# On what intervals the following equation is concave up, concave down and where it's inflection point is (x,y) #f(x)=x^8(ln(x))#?

##### 1 Answer

Nov 1, 2015

#### Answer:

- if
#0 < x < e^(-15/56)# then#f# is**concave down**; - if
#x > e^(-15/56)# then#f# is**concave up**; #x=e^(-15/56)# is a**(falling) inflection point**

#### Explanation:

To analyze concavity and inflection points of a twice differentiable function

- if
#f''(x_0)>0# , then#f# is*concave up*in a neighborhood of#x_0# ; - if
#f''(x_0)<0# , then#f# is*concave down*in a neighborhood of#x_0# ; - if
#f''(x_0)=0# and the sign of#f''# on a sufficiently small right-neighborhood of#x_0# is opposite to the sign of#f''# on a sufficiently small left-neighborhood of#x_0# , then#x=x_0# is called an*inflection point*of#f# .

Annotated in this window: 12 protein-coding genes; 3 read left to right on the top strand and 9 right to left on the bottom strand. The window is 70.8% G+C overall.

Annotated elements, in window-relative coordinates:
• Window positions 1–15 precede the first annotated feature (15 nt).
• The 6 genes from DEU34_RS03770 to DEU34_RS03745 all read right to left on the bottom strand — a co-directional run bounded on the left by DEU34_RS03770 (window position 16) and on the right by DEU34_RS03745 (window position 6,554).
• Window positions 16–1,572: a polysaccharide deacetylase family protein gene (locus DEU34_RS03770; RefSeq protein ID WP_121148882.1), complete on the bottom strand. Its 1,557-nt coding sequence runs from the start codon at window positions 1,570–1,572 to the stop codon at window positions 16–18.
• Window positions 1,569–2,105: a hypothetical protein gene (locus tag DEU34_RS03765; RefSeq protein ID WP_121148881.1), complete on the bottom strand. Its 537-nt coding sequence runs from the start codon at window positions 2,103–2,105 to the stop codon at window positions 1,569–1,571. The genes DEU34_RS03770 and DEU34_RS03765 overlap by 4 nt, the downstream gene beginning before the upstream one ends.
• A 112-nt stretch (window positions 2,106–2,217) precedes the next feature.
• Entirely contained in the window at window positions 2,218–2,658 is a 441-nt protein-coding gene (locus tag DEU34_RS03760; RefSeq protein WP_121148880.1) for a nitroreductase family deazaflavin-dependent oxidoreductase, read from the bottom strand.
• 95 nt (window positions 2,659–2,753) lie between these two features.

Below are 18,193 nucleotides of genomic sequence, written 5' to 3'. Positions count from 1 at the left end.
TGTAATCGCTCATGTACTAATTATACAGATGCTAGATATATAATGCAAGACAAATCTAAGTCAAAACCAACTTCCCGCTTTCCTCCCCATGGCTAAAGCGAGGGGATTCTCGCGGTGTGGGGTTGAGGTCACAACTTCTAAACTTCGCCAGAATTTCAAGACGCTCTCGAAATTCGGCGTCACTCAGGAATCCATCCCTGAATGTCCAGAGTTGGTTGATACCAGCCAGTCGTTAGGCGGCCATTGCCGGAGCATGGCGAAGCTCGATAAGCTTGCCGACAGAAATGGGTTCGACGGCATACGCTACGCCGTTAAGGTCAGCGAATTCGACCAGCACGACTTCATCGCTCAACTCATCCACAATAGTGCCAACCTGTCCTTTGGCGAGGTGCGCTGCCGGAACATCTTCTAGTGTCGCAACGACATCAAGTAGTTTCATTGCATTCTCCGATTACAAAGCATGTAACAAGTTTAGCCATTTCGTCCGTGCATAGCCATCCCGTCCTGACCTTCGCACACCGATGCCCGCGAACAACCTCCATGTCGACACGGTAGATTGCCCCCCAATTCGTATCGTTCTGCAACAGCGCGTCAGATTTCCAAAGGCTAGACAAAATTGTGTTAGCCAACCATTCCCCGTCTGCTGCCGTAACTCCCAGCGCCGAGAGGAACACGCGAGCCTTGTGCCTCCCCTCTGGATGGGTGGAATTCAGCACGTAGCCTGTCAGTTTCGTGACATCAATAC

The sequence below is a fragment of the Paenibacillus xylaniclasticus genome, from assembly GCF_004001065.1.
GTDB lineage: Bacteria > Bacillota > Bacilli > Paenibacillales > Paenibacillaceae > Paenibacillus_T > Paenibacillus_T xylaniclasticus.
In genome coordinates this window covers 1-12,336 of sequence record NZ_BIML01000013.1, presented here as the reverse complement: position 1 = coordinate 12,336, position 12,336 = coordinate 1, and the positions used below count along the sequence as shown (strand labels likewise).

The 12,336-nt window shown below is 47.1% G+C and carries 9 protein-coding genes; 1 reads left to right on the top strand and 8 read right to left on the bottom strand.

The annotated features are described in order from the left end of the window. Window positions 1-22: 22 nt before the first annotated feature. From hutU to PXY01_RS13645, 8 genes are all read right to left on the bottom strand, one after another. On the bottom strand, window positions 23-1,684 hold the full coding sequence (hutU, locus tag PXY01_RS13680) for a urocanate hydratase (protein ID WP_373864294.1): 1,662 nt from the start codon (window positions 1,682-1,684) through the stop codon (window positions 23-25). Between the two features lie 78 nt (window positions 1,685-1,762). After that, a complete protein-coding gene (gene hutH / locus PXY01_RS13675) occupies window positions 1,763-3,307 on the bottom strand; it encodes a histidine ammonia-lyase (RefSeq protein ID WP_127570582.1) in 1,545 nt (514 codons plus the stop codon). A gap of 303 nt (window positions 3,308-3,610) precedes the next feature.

In the specific case of

The first derivative is

The second derivative is

Let's study the positivity of

#x^6>0 iff x ne 0# #56ln(x)+15>0 iff ln(x)> -15/56 iff x>e^(-15/56)#

So, considering that the domain is

- if
#0 < x < e^(-15/56)# then#f''(x)<0# and#f# is**concave down**; - if
#x > e^(-15/56)# then#f''(x)>0# and#f# is**concave up**; - if
#x=e^(-15/56)# then#f''(x)=0# . Considering that on the left of this point#f''# is negative and on the right it is positive, we conclude that#x=e^(-15/56)# is a**(falling) inflection point**